BOX OFFICE A LAUGH-IN
Audiences were apparently in a mood to laugh as three comedies, two of them new, opened with solid results during what is usually a droopy weekend ending the spring season. The Tina Fey-Amy Poehler comedy Baby Mama from Universal topped the box office with an estimated $18.3 million, followed by Harold & Kumar Escape From Guantánamo Bay, which opened at No. 2 with $14.6 million. Last week's top film, Universal's Forgetting Sarah Marshall grossed about $11 million, a touch below The Forbidden Kingdom, which opened with $11.2 million. (Those two films might reverse positions when final results are reported later today.) Another new film, 20th Century Fox's Deception, starring Ewan McGregor, Hugh Jackman and Michelle Williams performed even worse than most analysts had expected. It pulled in only $2.2 million, but nevertheless wound up on the top-ten list -- albeit in tenth place. That so many comedies could do so well surprised many analysts. "This pokes a huge hole in that old myth that you can't open two comedies back to back or one comedy against another," Nikki Rocco, the distribution chief for Universal, which had Baby Mama competing against Sarah Marshall, told the Los Angeles Times. "The market did expand," she said, adding separately in an interview with Variety: "We had 40 percent of the market share this weekend, which is nice for any studio." Overall, the box ended on an up note, producing better results than a year earlier for the second week in a row.
The top ten films for the weekend, according to studio estimates compiled by Media by Numbers:
1. Baby Mama, $18.3 million; 2. Harold & Kumar Escape from Guantánamo Bay, $14.6 million; 3. The Forbidden Kingdom, $11.2 million; 4. Forgetting Sarah Marshall, $11 million; 5. Nim's Island, $4.5 million; 6. Prom Night, $4.4 million; 7. 21, $4 million; 8. 88 Minutes, $3.6 million; 9. Horton Hears a Who!, $2.4 million; 10. Deception, $2.2 million.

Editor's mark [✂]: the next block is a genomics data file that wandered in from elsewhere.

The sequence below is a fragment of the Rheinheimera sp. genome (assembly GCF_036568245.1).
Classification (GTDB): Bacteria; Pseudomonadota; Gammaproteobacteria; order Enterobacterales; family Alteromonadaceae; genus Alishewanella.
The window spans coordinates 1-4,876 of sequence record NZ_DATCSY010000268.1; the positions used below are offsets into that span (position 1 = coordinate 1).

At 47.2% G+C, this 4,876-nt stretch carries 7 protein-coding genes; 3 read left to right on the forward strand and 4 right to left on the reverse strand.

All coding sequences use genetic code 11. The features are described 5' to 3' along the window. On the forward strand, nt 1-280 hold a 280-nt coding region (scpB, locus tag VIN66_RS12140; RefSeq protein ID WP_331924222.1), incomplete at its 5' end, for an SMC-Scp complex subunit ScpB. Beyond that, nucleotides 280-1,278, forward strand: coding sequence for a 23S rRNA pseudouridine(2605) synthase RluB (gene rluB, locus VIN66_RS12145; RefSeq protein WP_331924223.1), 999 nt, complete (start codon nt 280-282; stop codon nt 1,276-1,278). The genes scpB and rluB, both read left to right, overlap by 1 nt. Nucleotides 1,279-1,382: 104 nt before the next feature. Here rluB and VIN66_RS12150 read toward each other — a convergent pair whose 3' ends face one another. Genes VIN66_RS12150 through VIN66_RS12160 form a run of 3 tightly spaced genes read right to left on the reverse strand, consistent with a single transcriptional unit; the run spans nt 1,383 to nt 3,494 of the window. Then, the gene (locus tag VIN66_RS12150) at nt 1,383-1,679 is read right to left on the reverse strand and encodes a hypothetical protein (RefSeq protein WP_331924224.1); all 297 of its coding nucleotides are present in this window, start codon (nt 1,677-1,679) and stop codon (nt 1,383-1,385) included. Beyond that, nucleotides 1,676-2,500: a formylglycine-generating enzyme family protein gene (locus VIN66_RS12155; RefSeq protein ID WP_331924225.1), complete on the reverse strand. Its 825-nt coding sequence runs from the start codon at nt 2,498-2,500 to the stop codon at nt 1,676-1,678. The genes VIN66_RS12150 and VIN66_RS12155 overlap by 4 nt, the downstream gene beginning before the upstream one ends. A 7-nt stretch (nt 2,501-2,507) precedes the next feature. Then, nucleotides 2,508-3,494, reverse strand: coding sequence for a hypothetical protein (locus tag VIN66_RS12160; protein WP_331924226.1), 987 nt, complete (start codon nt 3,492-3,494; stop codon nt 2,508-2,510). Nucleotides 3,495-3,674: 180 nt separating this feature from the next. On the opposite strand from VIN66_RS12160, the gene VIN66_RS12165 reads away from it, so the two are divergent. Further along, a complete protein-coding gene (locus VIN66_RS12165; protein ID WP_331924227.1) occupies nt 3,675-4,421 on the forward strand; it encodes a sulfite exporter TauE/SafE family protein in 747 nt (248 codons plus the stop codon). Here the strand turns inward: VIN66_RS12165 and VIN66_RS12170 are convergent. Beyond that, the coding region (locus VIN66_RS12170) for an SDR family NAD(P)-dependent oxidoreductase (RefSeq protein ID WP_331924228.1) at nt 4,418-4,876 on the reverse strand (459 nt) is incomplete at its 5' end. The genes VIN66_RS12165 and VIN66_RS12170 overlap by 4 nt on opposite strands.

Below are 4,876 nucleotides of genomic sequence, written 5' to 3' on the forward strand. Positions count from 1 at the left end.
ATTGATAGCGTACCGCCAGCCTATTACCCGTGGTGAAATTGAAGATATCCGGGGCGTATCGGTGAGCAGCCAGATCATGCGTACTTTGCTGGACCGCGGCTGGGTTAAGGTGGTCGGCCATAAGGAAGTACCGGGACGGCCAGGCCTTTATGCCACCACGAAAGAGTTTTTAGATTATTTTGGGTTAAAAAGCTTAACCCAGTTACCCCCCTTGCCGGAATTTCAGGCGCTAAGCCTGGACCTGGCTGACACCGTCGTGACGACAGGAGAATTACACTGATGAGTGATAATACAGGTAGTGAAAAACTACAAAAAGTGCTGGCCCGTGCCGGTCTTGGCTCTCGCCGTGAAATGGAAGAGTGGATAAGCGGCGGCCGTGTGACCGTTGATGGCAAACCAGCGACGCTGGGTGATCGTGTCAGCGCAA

MOVIES PLAY AT NEARLY EMPTY THEATERS OVERSEAS
Overseas, the box office remained in the doldrums, with Forgetting Sarah Marshall placing first with just $7 million, according to Daily Variety -- $4.1 million from the U.K. alone. It was the best British opening for a Judd Apatow comedy yet and was likely helped by the fact that it costars stand-up comic Russell Brand, host of a popular Saturday night radio show that airs on the BBC. Sony's 21 and Fox's Horton Hears a Who! tied for second place overseas with $6.2 million, just ahead of Fox's Street Kings, which wound up with $6.1 million. Analysts suggested that the overseas box office was in a holding pattern until the launch of the summer season next weekend with the opening of Paramount's Iron Man.
AFTERSHOCK OF STRIKE: WIDESPREAD UNEMPLOYMENT
Aftershocks of last November's writers' strike and threats of an actors' strike in July continue to play havoc in the lives of film industry workers in Southern California, the Los Angeles Times observed today (Monday). In Los Angeles County alone, location permits since the strike ended have plunged, the Times noted, citing figures by FilmL.A., the quasi-public group that handles various permits. Ed Brown, a representative of the technical workers' union IATSE, said that 25 percent of its members are looking for jobs. With competition for remaining work so intense, many skilled film industry workers have been forced to accept jobs that pay far less than what they were previously accustomed to, the Times article suggested. Jack Kyser, chief economist for the Los Angeles County Economic Development Corp., predicted that it could take several months before things return to normal, assuming that an actors' strike does not materialize. "It's going to be a nerve-racking year for 'below-the-line' workers," he said.
ITALY IS COUNTRY FOR COEN BROS.
The Coen brothers' Burn After Reading has been selected to open this year's Venice Film Festival, festival organizers announced today (Monday). The selection would seem to assure the festival of some glittering stars walking its red carpet on opening night, August 27, since the movie's cast includes Brad Pitt, George Clooney, John Malkovich, Frances McDormand and Tilda Swinton -- not to mention Joel and Ethan Coen themselves, whose film No Country for Old Men won the best picture award at this year's Oscars (and they took home the best director award). The festival's official lineup is expected to be announced in July.